I made grape kuchen and I’m so puffed up with pride that I nearly floated off over the ridge behind our house.
The recipe involved eggs, sour cream, lemon, and grapes. I measured and mixed next to a large pile of daffodils that Sweetsie had deposited on my red concrete counter top. (She said she was going to set them afloat again, but I think she forgot.)
The bright colors and tangy-tart smells made my heart race. Forget lovin’ on me, babe. Just give me some deep purple and sunny yellow against a backdrop of red. Mm, mm, mm. Does me in every single time.
This is the first time I’ve made kuchen (pronounced “kü-ken”—see, it really was my first time—I didn’t even know how to pronounce it!) and I’m completely enamored. There’s something deeply satisfying about the rich yeasty bread dimpled with fruity sauce and a tangy-sweet glaze drizzled over all.
I’ve been searching for a way to use up some of my frozen grape preserves. Last summer when I was processing grapes (pinching off the skins, cooking and straining the seedy innards, adding the peels back in and cooking the whole thing up into a royal purple pulp fit for the Queen herself), I set aside some of the precious filling to freeze instead of can. My canned grapes have a tendency to unseal and send me plummeting to the depths of despair, so I needed to try something different. It was a wise move on my part. The frozen grape puree tastes cleaner and brighter and it’s a snap to turn it into pie filling—simply thicken with sugar and flour (or cornstarch or Therm Flow) and it’s ready to go.
But still, I wanted a new way to serve my grapes besides in a pie, so I scoured the web. This grape kuchen was my reward.
This morning I told the kids they could have some grape kuchen after they finished their granola, and clueless Miss Beccaboo, bless her ditzy heart, said, “Huh? Great cooking?”
She said it, not me!
I need to know two things please. They’re very important. First, have you made kuchen before, and if so, how do you make it? And second, do you have any other suggestions for how to use up my frozen grape preserves?
Thank you, m’darlings. I’m much obliged.
Grape Kuchen with Lemon Glaze
Adapted from a recipe I found on ifood
Don’t be put off by the different stages and steps. This kuchen is really quite simple to make.
I imagine the variations are endless:
*Instead of a grape sauce, try blueberry, apricot, sour cherry, or rhubarb. Oo000!—what about red raspberry-rhubarb!
*Add some lemon or orange zest to the dough (I’m definitely doing this next time).
*Add nuts to the streusel.
*Use a plain vanilla glaze, or flavor it with almond extract or orange juice. Maybe add some cream cheese, too?
*There’s also the option of using a sourdough base instead of the commercial yeast. I want to look into this next.
About the grape puree: I won’t lie to you. Processing grapes is a time-consuming affair. It goes something like this:
1. Pick the grapes.
2. Pick the grapes off the stems.
3. Wash the grapes.
4. Squeeze out the grape innards (clear, seedy, eyeball-like blobs).
5. Put the eyeballs in a kettle and reserve the grape skins.
6. Cook the eyeballs till they melt.
7. Smoosh the melted eyeballs through a sieve, thus removing the seeds.
8. Put the melted, seedless eyeball mush back in the kettle and add the grape skins.
9. Cook till heated through.
10. Can (hot pack them), or cool and freeze.
I will understand if you’d rather use blueberries.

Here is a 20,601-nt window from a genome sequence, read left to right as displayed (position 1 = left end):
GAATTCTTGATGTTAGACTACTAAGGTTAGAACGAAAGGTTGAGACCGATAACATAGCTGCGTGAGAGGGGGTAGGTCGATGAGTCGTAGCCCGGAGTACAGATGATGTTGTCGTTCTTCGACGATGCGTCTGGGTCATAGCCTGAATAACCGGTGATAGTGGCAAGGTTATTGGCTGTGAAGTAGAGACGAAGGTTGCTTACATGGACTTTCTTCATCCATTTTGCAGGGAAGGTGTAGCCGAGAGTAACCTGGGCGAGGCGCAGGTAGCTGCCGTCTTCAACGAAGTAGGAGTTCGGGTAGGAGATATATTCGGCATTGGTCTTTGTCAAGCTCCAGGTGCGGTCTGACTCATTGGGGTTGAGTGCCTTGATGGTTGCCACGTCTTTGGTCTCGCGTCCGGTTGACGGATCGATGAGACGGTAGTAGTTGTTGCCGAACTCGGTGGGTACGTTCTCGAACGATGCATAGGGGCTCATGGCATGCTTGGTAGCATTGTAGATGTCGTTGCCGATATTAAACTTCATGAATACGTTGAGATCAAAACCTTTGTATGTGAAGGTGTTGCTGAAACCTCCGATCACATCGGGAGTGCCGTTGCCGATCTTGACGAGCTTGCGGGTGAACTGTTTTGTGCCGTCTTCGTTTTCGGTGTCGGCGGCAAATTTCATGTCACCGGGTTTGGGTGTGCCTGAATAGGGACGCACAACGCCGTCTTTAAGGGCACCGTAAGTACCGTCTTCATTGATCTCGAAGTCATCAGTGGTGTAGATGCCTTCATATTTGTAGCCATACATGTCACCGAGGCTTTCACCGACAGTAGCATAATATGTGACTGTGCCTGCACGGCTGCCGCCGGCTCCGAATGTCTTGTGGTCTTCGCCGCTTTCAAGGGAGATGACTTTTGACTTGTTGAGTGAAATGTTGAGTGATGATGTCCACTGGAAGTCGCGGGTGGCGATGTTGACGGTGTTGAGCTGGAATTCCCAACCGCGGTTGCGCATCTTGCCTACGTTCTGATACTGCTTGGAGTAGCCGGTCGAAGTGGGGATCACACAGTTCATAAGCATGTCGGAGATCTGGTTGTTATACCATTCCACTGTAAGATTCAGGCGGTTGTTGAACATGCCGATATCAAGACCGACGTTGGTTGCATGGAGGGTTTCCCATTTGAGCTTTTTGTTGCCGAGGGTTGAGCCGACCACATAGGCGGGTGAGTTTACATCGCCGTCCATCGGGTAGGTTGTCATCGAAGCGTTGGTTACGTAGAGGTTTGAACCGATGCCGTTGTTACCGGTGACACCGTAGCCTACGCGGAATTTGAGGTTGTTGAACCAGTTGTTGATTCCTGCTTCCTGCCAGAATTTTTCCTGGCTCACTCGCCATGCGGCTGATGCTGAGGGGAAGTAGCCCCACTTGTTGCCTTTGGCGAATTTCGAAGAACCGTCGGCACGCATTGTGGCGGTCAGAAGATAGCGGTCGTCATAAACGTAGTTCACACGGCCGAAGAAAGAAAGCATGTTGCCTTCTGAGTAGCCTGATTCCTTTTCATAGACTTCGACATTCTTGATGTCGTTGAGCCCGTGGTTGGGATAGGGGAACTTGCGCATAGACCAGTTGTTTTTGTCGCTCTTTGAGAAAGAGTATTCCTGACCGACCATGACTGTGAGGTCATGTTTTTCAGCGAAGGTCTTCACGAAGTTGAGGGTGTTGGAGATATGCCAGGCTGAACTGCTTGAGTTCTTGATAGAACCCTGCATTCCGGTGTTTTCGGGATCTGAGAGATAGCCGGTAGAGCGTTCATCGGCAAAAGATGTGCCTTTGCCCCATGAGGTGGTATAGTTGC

For the grape filling:
2 cups grape puree (see headnote)
1/3 cup sugar
1 ½ tablespoon flour
1 teaspoon lemon juice
Put the grape puree in a heavy bottomed saucepan. Stir together the sugar and flour and add it to the grapes. Cook the grapes over medium-high heat till bubbly and slightly thickened (though they will still be saucy). Stir in the lemon juice and set aside.
For the dough:
2 teaspoons yeast
½ cup warm water
½ cup butter
½ cup sugar
½ cup milk
3 cups all-purpose flour
1 teaspoon salt
2 eggs, beaten
½ cup sour cream
Dissolve the yeast in the warm water.
Scald the milk and add the butter.
Stir together the flour, salt, and sugar in a large mixing bowl. Add the milk (once the butter has melted) and stir well. Check with your finger to make sure the mixture isn’t too hot, and then add the dissolved yeast. Stir in the beaten eggs and sour cream. Spread the mixture in a greased 9 x 13 inch pan, cover, and let rise for twenty minutes.
For the streusel:
½ cup flour
1/4 teaspoon cinnamon
1/4 cup brown sugar
4 tablespoons butter
Combine all the ingredients in a bowl and mix with your fingers till crumbly.
For the lemon glaze:
2 cups confectioner’s sugar, sifted
juice of one lemon (about 2-3 tablespoons)
a little milk, if needed
Combine the sugar and lemon juice, adding milk as necessary to make a drizzle-able glaze.
Once the twenty minute rise is finished, sprinkle half of the streusel over the dough. Pour the grape puree over top, using the back of a spoon to spread it out evenly-ish. Top with the rest of the streusel.
Using a skewer (or a knife) poke holes—eight to twelve, perhaps—in the batter to allow the grape filling to seep down through and infiltrate the whole cake with its fruity richness. (It won’t look like any infiltrating is happening, but it is.)
Cover the kuchen with plastic wrap and allow it to rise for another 45 minutes.
Bake the kuchen at 375 degrees for 30-40 minutes, or until a toothpick comes out clean and the cake is pulling away from the edges. Don’t over bake—dry kuchen isn’t so hotsy-totsy.
Allow the kuchen to cool for at least 30 minutes before glazing and serving. It’s best served warm, but the cake is still mighty tasty the following day.
About one year ago: Flaunting My Ignorance.